MIFF 2015: Body
Body features a triad of interlinking stories: a young girl fights bulimia, her attorney father confronts grief, and their psychologist can speak to ghosts. We learn about these complex characters through a myriad of vignettes and interactions, ranging from the absurd and hilarious to the emotional and intense.
The three leads brilliantly convey the weight of a heavy script, tackling confronting issues bravely and giving one of the best ensemble performances of the festival so far.
For these characters, death is everywhere and is constantly overwhelming. In the film’s hilarious opening scene, the weary attorney (Janusz Gajos) attends the crime scene of a suicide victim, not even checking to see if he's dead. After cutting the victim down from his place hanging in the tree, the man gets up and leaves, much to the bemusement of our protagonist and his fellow workers.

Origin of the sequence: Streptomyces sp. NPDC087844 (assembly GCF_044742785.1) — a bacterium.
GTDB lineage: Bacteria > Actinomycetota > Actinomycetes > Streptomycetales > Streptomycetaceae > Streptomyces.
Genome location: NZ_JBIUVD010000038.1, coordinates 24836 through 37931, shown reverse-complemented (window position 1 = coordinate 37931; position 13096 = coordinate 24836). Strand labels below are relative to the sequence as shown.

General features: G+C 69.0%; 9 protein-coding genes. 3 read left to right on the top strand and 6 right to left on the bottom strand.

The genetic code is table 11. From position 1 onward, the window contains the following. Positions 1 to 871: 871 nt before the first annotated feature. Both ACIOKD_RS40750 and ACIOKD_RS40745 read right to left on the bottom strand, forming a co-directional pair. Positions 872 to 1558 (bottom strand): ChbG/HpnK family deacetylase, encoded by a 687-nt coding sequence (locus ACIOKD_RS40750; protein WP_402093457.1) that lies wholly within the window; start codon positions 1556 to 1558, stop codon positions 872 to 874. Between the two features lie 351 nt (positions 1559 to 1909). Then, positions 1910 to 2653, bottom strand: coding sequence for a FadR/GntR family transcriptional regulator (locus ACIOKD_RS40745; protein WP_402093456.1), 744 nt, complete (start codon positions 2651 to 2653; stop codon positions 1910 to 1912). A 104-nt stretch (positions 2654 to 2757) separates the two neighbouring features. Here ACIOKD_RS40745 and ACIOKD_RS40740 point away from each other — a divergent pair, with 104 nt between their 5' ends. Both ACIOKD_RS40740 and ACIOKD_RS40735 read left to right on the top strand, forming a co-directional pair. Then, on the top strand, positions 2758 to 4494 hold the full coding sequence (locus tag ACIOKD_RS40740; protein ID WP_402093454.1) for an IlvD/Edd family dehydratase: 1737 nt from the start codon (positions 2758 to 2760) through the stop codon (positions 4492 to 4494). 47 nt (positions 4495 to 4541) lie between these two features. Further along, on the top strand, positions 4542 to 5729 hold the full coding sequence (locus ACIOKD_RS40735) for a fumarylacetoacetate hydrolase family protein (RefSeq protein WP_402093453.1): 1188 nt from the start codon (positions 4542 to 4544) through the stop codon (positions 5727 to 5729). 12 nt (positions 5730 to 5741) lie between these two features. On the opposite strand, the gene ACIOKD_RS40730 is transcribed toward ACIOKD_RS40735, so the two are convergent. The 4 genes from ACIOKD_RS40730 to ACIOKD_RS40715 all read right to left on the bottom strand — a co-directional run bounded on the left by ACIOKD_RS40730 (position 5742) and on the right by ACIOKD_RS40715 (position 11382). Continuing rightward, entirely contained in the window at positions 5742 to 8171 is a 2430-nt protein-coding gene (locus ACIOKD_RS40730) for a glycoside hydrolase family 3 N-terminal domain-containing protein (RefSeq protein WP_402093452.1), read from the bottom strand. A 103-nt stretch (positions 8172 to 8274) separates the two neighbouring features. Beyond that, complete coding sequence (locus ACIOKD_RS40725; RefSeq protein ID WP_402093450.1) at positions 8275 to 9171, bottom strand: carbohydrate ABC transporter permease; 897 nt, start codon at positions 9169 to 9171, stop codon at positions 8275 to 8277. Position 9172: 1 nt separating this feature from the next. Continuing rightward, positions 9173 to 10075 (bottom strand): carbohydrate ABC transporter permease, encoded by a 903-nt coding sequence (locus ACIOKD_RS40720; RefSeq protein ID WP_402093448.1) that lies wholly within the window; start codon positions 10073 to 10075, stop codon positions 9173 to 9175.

Elsewhere, the attorney's daughter Olga (Justyna Suwala), her body frail and deteriorating, binges on chocolate and white bread and then moments later can be heard violently gagging and vomiting from the toilet. Her grieving and selfish father listens, reluctant to help because he too suffers from self-destructive tendencies.
Anna (Maja Ostaszewska) is a medium and psychologist treating Olga following her fifth suicide attempt. She sleeps with her pet dog and spends her nights manically jotting down the words of the dead that seem to pass through her in quick chaotic fits.
These are the kinds of strange and moving vignettes scattered all throughout Body, ultimately leaving the viewer touched and entertained. The complexities and absurdities of grief, loss, death and fear are heavy themes to attempt to portray, but director Małgorzata Szumowska crafts a moving portrait that’ll likely cause tears but never feels too soppy or contrived.